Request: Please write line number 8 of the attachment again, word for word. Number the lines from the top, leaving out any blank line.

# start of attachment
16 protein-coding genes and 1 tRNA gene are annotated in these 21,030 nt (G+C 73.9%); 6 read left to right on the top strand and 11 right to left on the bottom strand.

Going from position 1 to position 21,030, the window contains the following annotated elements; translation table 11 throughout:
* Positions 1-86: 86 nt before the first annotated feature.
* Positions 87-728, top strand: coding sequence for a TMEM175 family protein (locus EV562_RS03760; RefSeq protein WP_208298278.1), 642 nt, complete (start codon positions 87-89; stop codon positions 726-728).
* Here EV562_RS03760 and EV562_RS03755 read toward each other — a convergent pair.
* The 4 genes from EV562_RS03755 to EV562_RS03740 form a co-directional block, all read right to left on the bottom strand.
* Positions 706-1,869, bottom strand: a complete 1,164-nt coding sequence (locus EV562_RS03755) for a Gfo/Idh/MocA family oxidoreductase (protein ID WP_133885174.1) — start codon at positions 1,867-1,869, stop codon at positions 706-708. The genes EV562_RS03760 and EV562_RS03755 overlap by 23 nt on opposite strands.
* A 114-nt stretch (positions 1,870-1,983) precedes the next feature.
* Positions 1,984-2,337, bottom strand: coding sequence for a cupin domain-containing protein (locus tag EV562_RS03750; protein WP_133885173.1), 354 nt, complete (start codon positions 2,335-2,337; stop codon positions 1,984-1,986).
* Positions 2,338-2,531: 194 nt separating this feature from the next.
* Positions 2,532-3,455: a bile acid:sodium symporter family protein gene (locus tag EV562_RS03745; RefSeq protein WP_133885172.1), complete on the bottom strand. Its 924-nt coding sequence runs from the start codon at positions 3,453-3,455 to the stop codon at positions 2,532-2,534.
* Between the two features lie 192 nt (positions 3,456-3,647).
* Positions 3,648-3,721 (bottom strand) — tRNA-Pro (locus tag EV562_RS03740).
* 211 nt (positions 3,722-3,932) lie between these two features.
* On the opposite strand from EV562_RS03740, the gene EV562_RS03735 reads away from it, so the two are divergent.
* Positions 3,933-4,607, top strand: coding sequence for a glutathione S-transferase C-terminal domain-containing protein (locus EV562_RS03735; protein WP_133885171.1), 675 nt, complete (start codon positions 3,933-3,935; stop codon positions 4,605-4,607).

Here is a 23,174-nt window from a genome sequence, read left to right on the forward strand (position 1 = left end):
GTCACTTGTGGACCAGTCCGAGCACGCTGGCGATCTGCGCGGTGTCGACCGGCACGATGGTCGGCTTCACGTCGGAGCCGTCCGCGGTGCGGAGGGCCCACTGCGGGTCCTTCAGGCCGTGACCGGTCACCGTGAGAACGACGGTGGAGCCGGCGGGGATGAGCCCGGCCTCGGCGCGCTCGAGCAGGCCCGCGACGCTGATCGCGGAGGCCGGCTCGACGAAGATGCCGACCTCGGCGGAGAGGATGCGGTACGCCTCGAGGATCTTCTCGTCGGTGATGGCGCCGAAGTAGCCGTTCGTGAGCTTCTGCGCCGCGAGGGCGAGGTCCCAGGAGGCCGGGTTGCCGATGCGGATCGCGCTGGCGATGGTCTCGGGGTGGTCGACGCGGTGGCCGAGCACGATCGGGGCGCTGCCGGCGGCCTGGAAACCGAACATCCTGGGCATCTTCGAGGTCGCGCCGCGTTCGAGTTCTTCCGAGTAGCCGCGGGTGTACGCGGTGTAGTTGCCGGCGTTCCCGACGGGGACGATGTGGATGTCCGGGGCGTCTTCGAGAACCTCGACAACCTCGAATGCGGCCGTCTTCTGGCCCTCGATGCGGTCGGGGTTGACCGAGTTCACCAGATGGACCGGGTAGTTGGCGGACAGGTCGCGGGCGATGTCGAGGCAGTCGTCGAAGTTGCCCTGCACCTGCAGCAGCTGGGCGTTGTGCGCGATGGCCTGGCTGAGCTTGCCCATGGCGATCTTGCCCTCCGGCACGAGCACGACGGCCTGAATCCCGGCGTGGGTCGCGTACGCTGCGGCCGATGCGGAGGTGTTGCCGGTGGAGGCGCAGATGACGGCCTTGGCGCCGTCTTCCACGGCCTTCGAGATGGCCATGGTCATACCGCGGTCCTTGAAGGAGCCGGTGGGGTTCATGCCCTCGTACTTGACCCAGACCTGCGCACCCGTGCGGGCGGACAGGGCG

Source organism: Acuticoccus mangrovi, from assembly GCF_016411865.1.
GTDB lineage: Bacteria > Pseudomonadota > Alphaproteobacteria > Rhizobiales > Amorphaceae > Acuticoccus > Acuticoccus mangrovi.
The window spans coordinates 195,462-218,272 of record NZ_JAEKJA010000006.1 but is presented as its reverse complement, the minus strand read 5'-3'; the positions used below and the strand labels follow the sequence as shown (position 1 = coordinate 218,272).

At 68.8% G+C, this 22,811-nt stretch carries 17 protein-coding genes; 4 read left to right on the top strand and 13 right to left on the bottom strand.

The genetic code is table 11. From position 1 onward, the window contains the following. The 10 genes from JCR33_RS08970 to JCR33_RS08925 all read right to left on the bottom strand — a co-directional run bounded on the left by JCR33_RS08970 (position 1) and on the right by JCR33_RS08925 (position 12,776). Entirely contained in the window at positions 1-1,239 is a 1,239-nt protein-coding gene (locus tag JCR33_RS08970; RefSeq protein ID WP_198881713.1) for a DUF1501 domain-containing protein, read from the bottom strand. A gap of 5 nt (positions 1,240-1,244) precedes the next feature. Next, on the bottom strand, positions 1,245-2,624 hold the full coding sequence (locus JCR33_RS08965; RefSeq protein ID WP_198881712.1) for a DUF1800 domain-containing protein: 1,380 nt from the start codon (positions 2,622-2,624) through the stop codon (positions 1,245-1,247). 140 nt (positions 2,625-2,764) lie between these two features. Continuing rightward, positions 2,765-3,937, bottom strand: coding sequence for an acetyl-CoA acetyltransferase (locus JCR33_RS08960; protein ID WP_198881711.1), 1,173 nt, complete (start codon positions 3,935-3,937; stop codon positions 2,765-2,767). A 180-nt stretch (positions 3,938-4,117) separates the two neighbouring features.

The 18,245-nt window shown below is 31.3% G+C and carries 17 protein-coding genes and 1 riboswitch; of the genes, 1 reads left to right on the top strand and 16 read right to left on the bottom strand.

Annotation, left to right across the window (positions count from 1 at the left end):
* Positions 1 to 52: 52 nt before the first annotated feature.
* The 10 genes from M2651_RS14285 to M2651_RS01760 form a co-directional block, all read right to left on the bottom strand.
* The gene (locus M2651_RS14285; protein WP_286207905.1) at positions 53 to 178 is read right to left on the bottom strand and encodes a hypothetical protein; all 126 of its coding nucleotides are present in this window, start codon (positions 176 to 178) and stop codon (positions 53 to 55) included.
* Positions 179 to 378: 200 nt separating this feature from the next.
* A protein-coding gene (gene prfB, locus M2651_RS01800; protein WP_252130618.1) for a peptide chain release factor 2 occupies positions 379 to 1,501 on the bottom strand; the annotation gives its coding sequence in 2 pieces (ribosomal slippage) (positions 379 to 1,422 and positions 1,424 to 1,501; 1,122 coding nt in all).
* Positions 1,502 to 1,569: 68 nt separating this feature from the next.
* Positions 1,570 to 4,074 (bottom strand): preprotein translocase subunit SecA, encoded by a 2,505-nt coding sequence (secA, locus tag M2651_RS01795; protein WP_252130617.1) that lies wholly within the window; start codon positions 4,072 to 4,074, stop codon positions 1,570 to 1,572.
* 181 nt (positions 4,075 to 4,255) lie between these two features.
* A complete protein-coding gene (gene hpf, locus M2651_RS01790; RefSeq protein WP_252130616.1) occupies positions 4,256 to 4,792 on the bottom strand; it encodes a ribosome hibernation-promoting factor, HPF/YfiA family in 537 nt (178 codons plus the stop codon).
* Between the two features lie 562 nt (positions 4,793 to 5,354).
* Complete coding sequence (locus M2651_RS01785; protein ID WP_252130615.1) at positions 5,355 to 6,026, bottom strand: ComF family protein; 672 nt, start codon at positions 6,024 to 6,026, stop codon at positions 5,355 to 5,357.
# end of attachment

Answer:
* A 114-nt stretch (positions 1,870-1,983) precedes the next feature.